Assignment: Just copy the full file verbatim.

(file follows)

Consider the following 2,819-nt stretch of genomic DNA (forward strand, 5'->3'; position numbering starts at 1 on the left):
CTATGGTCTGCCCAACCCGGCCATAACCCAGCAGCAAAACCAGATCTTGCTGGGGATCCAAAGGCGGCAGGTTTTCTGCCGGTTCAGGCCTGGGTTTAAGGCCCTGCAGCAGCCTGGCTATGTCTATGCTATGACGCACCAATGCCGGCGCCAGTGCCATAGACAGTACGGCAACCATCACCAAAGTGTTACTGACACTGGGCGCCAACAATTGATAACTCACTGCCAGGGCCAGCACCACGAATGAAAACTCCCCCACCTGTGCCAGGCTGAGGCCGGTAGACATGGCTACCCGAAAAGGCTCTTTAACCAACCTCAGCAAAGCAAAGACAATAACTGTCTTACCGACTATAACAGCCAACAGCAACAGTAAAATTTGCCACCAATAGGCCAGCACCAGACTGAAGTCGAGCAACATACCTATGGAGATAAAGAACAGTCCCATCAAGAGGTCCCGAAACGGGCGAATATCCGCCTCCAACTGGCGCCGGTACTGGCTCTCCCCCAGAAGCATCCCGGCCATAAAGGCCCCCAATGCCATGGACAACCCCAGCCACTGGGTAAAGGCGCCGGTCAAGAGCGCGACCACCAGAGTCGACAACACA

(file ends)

Consider the following 2,819-nt stretch of genomic DNA (forward strand, 5'->3'; position numbering starts at 1 on the left):
CTATGGTCTGCCCAACCCGGCCATAACCCAGCAGCAAAACCAGATCTTGCTGGGGATCCAAAGGCGGCAGGTTTTCTGCCGGTTCAGGCCTGGGTTTAAGGCCCTGCAGCAGCCTGGCTATGTCTATGCTATGACGCACCAATGCCGGCGCCAGTGCCATAGACAGTACGGCAACCATCACCAAAGTGTTACTGACACTGGGCGCCAACAATTGATAACTCACTGCCAGGGCCAGCACCACGAATGAAAACTCCCCCACCTGTGCCAGGCTGAGGCCGGTAGACATGGCTACCCGAAAAGGCTCTTTAACCAACCTCAGCAAAGCAAAGACAATAACTGTCTTACCGACTATAACAGCCAACAGCAACAGTAAAATTTGCCACCAATAGGCCAGCACCAGACTGAAGTCGAGCAACATACCTATGGAGATAAAGAACAGTCCCATCAAGAGGTCCCGAAACGGGCGAATATCCGCCTCCAACTGGCGCCGGTACTGGCTCTCCCCCAGAAGCATCCCGGCCATAAAGGCCCCCAATGCCATGGACAACCCCAGCCACTGGGTAAAGGCGCCGGTCAAGAGCGCGACCACCAGAGTCGACAACACA